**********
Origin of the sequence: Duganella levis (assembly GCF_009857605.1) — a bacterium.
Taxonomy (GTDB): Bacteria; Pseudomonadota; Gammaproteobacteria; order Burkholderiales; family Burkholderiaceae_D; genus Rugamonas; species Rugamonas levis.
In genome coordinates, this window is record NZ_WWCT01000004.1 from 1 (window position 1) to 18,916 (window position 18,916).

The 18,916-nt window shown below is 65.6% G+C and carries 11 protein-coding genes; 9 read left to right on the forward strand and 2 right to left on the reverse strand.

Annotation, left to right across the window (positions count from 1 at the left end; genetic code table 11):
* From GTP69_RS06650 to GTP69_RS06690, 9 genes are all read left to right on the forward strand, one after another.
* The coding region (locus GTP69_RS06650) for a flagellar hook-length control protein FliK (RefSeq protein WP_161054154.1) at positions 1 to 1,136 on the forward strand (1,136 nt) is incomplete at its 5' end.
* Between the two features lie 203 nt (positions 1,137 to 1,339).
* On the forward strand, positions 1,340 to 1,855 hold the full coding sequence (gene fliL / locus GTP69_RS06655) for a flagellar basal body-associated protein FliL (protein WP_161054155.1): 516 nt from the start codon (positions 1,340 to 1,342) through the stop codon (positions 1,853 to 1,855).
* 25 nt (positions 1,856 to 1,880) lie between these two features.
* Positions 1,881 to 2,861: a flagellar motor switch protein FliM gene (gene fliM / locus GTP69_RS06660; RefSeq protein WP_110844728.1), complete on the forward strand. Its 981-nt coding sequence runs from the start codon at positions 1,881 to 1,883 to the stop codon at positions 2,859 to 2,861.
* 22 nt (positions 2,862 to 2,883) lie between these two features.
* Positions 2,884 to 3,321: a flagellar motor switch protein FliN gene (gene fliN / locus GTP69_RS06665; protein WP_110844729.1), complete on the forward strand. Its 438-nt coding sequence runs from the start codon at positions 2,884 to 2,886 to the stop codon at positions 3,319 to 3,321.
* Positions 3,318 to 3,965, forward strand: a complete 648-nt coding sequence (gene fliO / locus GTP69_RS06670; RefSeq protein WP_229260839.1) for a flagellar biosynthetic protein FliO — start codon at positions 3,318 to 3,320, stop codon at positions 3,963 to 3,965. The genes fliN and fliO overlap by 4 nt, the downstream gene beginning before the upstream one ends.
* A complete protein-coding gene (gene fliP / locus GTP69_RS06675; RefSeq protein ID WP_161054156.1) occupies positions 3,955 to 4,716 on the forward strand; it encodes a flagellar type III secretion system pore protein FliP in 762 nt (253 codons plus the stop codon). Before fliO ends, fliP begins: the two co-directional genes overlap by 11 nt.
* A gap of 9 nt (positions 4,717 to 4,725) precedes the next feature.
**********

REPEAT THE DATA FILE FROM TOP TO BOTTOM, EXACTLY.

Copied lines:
Origin of the sequence: Duganella levis (assembly GCF_009857605.1) — a bacterium.
Taxonomy (GTDB): Bacteria; Pseudomonadota; Gammaproteobacteria; order Burkholderiales; family Burkholderiaceae_D; genus Rugamonas; species Rugamonas levis.
In genome coordinates, this window is record NZ_WWCT01000004.1 from 1 (window position 1) to 18,916 (window position 18,916).

The 18,916-nt window shown below is 65.6% G+C and carries 11 protein-coding genes; 9 read left to right on the forward strand and 2 right to left on the reverse strand.

Annotation, left to right across the window (positions count from 1 at the left end; genetic code table 11):
* From GTP69_RS06650 to GTP69_RS06690, 9 genes are all read left to right on the forward strand, one after another.
* The coding region (locus GTP69_RS06650) for a flagellar hook-length control protein FliK (RefSeq protein WP_161054154.1) at positions 1 to 1,136 on the forward strand (1,136 nt) is incomplete at its 5' end.
* Between the two features lie 203 nt (positions 1,137 to 1,339).
* On the forward strand, positions 1,340 to 1,855 hold the full coding sequence (gene fliL / locus GTP69_RS06655) for a flagellar basal body-associated protein FliL (protein WP_161054155.1): 516 nt from the start codon (positions 1,340 to 1,342) through the stop codon (positions 1,853 to 1,855).
* 25 nt (positions 1,856 to 1,880) lie between these two features.
* Positions 1,881 to 2,861: a flagellar motor switch protein FliM gene (gene fliM / locus GTP69_RS06660; RefSeq protein WP_110844728.1), complete on the forward strand. Its 981-nt coding sequence runs from the start codon at positions 1,881 to 1,883 to the stop codon at positions 2,859 to 2,861.
* 22 nt (positions 2,862 to 2,883) lie between these two features.
* Positions 2,884 to 3,321: a flagellar motor switch protein FliN gene (gene fliN / locus GTP69_RS06665; protein WP_110844729.1), complete on the forward strand. Its 438-nt coding sequence runs from the start codon at positions 2,884 to 2,886 to the stop codon at positions 3,319 to 3,321.
* Positions 3,318 to 3,965, forward strand: a complete 648-nt coding sequence (gene fliO / locus GTP69_RS06670; RefSeq protein WP_229260839.1) for a flagellar biosynthetic protein FliO — start codon at positions 3,318 to 3,320, stop codon at positions 3,963 to 3,965. The genes fliN and fliO overlap by 4 nt, the downstream gene beginning before the upstream one ends.
* A complete protein-coding gene (gene fliP / locus GTP69_RS06675; RefSeq protein ID WP_161054156.1) occupies positions 3,955 to 4,716 on the forward strand; it encodes a flagellar type III secretion system pore protein FliP in 762 nt (253 codons plus the stop codon). Before fliO ends, fliP begins: the two co-directional genes overlap by 11 nt.
* A gap of 9 nt (positions 4,717 to 4,725) precedes the next feature.